Belfast Telegraph

Friday 19 September 2014

Magners League: We have to start moving in for the kill, says Ulster coach McLaughlin

Magners League 25/9/2010Connacht vs UlsterConnacht's Michael Swift and Ryan Caldwell of UlsterMdandatory Credit ©INPHO/James Crombie *** Local Caption ***
Magners League 25/9/2010Connacht vs UlsterUlster's Willie Faloon chased by Ray Ofisa of ConnachtMandatory Credit ©PRESSEYE / INPHO/Billy Stickland
Magners League 25/9/2010Connacht vs UlsterUlster's Paul Marshall kicks the ballMandatory Credit ©PRESSEYE / INPHO/Billy Stickland

Brian McLaughlin admitted to being “a little bit disappointed but delighted to be going home with at least something” after watching his Ulster side slog it out to finish with a 15-15 draw against Connacht in Galway.

And he stressed that it is very much a case of a work in progress having seen the hosts come back to level the scores four times.

The intensity of the battle came as no surprise to him. Throughout the week in the countdown to Saturday night he had said it would be “very, very tough and physical”.

He was right.

But although disappointed not to have won, he saw a huge positive in the result even though it means still-unbeaten Ulster — a distinction they share with leaders Munster — have dropped from second to fourth spot in the Magners League table. “We sat down at the start of the season and said that when we go away from home we want to try and get something from every game,” the Ulster coach said.

“And I suppose in the end a draw is a fair result. So I’m pleased to be going home with two (points), but maybe disappointed that it’s not four. The positive from our point of view was that we kept getting our noses in front.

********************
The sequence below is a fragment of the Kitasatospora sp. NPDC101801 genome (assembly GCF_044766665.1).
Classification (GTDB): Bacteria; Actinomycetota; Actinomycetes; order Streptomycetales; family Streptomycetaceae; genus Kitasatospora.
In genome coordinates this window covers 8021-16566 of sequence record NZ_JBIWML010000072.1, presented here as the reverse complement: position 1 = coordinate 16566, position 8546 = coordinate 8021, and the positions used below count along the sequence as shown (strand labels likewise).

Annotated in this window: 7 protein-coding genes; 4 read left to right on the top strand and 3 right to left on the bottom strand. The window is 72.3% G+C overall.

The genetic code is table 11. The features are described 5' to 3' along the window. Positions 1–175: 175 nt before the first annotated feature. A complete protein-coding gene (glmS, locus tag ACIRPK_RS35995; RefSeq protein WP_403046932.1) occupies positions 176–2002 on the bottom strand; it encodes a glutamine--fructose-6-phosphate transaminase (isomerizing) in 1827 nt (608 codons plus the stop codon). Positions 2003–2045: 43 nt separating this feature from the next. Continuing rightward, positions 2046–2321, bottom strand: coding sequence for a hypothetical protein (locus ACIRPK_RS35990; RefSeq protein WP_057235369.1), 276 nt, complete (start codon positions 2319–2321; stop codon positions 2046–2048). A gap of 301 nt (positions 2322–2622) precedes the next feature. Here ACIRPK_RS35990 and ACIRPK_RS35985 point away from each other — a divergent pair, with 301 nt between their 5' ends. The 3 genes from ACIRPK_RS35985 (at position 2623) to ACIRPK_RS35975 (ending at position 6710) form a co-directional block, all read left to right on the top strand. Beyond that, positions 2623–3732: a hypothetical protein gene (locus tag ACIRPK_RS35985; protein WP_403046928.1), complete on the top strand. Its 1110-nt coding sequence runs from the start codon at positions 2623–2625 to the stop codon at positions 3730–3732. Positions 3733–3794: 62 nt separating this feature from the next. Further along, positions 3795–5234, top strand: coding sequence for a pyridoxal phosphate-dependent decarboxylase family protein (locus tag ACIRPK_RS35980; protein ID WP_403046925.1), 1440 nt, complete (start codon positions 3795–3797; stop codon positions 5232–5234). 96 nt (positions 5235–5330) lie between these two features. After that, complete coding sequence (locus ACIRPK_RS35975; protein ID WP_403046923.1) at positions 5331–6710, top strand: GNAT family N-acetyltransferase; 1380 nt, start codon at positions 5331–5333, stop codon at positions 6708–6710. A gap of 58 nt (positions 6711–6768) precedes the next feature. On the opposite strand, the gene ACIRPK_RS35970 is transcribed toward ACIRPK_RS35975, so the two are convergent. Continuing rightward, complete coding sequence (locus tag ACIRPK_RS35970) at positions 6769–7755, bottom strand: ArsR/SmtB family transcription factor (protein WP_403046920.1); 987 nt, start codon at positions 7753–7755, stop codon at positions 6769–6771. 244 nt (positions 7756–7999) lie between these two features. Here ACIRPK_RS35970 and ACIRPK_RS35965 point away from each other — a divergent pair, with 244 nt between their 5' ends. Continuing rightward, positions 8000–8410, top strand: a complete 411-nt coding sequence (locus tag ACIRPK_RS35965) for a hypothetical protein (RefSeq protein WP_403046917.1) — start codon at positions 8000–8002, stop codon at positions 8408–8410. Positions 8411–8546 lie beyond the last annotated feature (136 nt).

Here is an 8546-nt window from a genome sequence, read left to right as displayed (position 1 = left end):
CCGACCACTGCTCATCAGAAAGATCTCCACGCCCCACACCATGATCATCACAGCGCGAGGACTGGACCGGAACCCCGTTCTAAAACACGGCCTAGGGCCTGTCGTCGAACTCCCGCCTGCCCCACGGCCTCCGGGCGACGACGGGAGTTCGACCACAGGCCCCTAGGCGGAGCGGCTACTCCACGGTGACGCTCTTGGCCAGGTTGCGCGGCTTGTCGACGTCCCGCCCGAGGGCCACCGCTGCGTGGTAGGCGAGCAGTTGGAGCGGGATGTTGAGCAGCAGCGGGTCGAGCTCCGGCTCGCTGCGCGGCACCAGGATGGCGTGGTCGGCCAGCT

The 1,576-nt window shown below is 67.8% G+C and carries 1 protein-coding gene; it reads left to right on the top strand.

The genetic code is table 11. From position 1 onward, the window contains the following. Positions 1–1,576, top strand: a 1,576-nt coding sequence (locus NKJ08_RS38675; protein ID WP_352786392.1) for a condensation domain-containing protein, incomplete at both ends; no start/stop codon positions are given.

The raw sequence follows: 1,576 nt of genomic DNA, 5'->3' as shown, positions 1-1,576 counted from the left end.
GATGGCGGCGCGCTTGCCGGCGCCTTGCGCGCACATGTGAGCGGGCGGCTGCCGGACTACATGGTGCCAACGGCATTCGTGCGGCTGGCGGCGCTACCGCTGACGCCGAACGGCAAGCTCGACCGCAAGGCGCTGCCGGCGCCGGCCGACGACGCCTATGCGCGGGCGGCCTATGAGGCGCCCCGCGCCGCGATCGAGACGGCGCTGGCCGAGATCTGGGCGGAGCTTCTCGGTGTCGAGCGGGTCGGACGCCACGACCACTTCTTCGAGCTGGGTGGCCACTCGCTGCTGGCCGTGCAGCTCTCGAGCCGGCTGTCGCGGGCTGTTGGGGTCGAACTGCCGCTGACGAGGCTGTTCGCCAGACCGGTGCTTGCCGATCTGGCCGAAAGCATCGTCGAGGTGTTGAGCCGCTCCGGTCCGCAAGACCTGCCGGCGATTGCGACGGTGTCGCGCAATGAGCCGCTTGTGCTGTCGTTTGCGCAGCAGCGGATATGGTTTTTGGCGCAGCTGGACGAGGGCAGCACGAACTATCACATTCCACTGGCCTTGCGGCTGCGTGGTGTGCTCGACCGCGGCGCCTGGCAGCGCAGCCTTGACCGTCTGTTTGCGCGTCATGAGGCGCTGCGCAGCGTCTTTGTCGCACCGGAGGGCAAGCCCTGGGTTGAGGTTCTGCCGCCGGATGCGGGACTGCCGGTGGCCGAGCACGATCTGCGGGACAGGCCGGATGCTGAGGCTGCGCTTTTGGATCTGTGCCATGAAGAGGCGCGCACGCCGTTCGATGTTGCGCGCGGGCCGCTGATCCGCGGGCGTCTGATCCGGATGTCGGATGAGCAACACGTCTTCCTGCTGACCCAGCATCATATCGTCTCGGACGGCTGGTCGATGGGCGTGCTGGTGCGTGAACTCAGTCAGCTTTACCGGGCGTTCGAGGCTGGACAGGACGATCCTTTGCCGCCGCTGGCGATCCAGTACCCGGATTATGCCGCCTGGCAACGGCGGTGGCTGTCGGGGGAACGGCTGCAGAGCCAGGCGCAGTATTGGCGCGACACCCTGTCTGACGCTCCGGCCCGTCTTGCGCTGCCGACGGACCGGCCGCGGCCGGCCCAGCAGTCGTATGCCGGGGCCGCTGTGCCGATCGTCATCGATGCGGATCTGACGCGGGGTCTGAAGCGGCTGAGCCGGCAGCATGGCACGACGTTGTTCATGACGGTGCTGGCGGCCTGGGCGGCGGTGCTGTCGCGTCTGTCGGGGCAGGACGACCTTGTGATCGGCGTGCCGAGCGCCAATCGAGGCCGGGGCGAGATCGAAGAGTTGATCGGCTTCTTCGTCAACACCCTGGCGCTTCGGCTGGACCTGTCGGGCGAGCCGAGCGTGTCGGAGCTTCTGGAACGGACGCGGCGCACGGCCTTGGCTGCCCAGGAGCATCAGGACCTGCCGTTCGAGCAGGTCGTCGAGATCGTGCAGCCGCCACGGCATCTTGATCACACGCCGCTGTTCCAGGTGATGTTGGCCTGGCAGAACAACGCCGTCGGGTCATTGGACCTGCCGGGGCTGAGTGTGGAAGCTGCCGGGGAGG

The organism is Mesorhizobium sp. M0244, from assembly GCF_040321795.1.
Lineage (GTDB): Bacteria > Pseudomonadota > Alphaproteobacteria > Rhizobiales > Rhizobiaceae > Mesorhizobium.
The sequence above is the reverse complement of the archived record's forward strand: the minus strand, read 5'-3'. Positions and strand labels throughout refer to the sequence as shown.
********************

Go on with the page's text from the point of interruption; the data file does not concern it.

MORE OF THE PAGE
The negative was that we then gave away a penalty, nearly immediately, to let them back in.”

Referring to the loss of a critical scrum late on when Ulster had worked to create a good attacking situation, he said: “A great team would have polished the game off with that scrum up at the top end.

“But we just aren’t quite there at the minute. We still have a few things to work on in and around that area. We’ve got to be more ruthless, more clinical and take our opportunities. We did have opportunities to kill the game off and get ahead, but we gave away a penalty or we lost a line-out or a scrum and that put us under a bit of pressure.”

And his assessment of Paddy Wallace’s performance at stand-off, at the behest of Irish coach Declan Kidney who watched from the match from the stand, was: “I think he did okay. Obviously he was a bit rusty in there — you saw that with his line kicking in the first half when a couple of his penalties didn’t make it (touch).

“But he’s very good in there. His organisational skills are good.

“But then when you put him to 12 you get a little bit of extra space and he shows exactly what he can do. But Declan wants us to play him there a few times and I’m very happy to do that.”

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